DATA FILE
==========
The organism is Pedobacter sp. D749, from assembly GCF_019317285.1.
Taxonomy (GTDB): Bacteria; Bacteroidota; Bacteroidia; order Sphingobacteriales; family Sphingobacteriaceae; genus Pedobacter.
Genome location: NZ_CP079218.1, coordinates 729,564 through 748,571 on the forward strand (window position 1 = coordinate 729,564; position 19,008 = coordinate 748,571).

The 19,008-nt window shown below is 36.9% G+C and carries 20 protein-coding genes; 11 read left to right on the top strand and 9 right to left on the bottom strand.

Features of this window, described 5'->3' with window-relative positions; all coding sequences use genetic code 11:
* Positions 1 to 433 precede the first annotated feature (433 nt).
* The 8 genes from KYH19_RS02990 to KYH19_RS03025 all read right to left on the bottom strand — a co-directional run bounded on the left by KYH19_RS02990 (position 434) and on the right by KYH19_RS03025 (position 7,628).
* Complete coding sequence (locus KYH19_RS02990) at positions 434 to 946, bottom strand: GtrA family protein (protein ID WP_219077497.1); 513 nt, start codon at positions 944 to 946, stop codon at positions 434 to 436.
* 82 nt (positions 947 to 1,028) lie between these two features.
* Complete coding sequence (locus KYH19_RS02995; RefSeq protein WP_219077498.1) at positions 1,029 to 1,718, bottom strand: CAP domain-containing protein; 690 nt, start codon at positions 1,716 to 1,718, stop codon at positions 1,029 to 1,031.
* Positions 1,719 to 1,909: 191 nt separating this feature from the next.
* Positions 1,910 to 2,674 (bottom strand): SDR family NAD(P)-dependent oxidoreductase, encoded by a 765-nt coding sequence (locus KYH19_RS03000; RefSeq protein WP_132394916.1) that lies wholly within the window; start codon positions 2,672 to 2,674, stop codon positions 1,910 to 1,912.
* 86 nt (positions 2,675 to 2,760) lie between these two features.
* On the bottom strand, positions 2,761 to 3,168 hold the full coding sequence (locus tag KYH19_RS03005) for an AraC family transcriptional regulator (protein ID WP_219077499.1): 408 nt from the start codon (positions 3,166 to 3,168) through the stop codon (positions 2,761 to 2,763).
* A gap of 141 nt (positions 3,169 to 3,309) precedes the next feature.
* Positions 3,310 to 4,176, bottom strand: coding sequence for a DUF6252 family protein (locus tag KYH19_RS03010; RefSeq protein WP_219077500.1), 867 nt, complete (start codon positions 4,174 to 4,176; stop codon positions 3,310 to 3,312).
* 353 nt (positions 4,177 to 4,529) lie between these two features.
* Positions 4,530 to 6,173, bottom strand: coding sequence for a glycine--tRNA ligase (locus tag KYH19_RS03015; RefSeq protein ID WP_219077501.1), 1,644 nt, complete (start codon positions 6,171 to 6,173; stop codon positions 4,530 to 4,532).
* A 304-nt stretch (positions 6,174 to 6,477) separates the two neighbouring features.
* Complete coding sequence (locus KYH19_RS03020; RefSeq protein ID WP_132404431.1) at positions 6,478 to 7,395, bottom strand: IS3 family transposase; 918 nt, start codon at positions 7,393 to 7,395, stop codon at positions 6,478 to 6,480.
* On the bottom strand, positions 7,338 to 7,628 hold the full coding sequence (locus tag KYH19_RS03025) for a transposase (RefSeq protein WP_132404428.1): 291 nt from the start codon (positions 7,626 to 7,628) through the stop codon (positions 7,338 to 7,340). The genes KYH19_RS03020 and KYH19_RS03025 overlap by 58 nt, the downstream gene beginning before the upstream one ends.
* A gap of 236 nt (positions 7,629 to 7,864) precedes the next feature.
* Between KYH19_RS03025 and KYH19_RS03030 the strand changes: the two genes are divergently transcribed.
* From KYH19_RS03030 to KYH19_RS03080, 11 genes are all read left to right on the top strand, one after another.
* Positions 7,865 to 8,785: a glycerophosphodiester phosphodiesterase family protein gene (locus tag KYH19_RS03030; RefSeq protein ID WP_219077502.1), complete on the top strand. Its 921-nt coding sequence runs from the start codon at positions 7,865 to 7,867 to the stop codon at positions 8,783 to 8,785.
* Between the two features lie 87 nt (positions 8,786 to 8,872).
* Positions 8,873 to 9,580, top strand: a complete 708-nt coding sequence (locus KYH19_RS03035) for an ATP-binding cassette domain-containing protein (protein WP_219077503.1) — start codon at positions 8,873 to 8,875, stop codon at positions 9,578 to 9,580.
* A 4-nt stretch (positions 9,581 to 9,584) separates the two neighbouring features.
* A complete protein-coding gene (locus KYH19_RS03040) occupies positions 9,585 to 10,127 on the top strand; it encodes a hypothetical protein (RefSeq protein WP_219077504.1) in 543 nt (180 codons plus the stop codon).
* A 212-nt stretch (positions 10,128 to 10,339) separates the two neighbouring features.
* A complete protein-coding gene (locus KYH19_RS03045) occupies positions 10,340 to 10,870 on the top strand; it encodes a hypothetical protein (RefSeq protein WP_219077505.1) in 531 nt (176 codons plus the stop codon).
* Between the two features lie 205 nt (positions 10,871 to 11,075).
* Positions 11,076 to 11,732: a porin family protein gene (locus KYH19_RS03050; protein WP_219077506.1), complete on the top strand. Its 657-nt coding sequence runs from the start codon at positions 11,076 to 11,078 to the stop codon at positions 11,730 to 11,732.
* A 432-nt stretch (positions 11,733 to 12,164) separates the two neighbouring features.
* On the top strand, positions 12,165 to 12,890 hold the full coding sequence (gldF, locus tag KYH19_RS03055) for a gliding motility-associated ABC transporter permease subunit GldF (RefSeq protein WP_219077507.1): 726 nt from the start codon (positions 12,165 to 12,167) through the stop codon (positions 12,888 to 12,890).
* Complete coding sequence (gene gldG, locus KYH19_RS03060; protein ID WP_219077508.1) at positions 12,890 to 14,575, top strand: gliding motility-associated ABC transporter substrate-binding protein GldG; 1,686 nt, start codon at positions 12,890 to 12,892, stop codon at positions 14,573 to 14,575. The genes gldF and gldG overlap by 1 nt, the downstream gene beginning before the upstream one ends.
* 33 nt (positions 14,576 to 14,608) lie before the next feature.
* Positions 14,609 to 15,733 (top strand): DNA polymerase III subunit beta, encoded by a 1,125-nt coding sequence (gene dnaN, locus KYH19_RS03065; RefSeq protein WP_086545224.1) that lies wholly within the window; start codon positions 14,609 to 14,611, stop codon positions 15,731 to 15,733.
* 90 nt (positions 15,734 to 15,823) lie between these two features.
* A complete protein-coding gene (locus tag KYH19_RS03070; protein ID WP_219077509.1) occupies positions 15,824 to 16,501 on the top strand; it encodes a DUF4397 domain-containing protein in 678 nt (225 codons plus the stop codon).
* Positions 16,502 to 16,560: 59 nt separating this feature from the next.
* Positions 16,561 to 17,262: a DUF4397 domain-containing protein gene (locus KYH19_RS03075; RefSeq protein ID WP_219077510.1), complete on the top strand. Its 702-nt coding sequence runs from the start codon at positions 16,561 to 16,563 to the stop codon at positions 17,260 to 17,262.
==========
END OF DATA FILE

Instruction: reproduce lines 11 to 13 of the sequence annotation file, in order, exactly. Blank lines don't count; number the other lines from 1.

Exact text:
* Positions 1,719 to 1,909: 191 nt separating this feature from the next.
* Positions 1,910 to 2,674 (bottom strand): SDR family NAD(P)-dependent oxidoreductase, encoded by a 765-nt coding sequence (locus KYH19_RS03000; RefSeq protein WP_132394916.1) that lies wholly within the window; start codon positions 2,672 to 2,674, stop codon positions 1,910 to 1,912.
* 86 nt (positions 2,675 to 2,760) lie between these two features.